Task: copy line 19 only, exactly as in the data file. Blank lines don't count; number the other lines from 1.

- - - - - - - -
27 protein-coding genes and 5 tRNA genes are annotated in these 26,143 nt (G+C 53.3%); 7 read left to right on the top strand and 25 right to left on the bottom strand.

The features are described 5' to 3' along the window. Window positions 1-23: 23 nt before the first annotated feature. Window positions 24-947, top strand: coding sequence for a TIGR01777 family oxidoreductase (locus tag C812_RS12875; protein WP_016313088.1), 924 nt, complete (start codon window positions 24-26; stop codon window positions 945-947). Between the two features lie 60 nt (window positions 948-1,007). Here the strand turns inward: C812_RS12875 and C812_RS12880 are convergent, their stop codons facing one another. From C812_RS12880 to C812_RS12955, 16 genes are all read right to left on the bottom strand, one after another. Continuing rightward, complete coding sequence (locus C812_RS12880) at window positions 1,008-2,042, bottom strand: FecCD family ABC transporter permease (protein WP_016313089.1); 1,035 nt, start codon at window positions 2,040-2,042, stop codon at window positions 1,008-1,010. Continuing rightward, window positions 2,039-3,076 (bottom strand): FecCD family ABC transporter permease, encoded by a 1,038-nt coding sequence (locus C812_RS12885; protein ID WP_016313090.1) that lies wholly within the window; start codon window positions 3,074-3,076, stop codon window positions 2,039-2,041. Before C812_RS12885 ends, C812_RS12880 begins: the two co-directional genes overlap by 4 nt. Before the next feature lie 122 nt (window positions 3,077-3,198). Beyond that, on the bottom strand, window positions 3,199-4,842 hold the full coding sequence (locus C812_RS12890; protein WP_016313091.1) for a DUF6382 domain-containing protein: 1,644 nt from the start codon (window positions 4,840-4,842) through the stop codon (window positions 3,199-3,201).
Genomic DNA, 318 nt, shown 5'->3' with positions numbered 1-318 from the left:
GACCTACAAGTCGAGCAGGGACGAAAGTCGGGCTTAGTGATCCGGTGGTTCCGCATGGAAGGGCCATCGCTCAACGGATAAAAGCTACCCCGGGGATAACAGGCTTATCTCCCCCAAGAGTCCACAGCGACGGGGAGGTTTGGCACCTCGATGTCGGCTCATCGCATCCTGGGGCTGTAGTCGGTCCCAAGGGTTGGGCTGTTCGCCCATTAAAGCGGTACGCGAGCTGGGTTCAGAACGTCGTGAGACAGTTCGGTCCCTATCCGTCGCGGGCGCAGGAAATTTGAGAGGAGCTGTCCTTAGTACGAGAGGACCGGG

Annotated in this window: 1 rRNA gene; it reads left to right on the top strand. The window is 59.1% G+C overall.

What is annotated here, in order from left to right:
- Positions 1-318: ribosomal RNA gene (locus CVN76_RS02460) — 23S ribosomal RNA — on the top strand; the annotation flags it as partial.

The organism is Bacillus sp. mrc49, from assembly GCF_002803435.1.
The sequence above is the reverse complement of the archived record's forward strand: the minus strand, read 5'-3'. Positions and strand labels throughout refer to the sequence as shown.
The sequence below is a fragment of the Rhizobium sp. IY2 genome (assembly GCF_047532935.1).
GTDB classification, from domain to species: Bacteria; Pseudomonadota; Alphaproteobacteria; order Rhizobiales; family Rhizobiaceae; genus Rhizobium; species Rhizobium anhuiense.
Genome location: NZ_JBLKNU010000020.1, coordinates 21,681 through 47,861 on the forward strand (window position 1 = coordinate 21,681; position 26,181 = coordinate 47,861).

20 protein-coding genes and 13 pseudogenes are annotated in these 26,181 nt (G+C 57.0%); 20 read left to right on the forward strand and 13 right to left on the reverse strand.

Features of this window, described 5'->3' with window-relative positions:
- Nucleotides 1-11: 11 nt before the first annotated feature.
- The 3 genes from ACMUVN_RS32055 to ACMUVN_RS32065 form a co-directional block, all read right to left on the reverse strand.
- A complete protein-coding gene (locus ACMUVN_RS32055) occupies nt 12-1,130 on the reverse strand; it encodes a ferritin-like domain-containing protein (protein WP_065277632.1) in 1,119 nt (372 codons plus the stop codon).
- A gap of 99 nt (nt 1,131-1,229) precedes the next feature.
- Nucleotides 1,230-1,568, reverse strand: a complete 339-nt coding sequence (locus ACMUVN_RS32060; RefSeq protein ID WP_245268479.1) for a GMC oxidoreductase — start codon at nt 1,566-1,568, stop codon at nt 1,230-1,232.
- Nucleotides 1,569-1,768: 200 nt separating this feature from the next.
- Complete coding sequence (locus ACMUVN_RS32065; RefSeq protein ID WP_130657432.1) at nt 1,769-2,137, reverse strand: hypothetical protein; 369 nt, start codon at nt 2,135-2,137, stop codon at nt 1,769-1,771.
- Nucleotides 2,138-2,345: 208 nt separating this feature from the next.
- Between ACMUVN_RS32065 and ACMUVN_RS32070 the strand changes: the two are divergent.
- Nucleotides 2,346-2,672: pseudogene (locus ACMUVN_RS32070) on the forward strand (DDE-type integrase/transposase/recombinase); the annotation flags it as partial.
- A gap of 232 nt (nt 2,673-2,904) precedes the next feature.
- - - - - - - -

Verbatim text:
- Nucleotides 1,230-1,568, reverse strand: a complete 339-nt coding sequence (locus ACMUVN_RS32060; RefSeq protein ID WP_245268479.1) for a GMC oxidoreductase — start codon at nt 1,566-1,568, stop codon at nt 1,230-1,232.